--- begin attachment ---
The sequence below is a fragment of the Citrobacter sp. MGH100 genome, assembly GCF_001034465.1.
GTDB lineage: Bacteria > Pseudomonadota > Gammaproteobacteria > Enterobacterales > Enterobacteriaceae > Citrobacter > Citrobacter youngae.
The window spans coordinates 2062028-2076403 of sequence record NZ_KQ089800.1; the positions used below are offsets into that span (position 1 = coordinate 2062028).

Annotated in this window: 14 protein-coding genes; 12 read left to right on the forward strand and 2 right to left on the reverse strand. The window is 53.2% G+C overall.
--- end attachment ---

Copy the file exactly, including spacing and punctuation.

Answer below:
The sequence below is a fragment of the Citrobacter sp. MGH100 genome, assembly GCF_001034465.1.
GTDB lineage: Bacteria > Pseudomonadota > Gammaproteobacteria > Enterobacterales > Enterobacteriaceae > Citrobacter > Citrobacter youngae.
The window spans coordinates 2062028-2076403 of sequence record NZ_KQ089800.1; the positions used below are offsets into that span (position 1 = coordinate 2062028).

Annotated in this window: 14 protein-coding genes; 12 read left to right on the forward strand and 2 right to left on the reverse strand. The window is 53.2% G+C overall.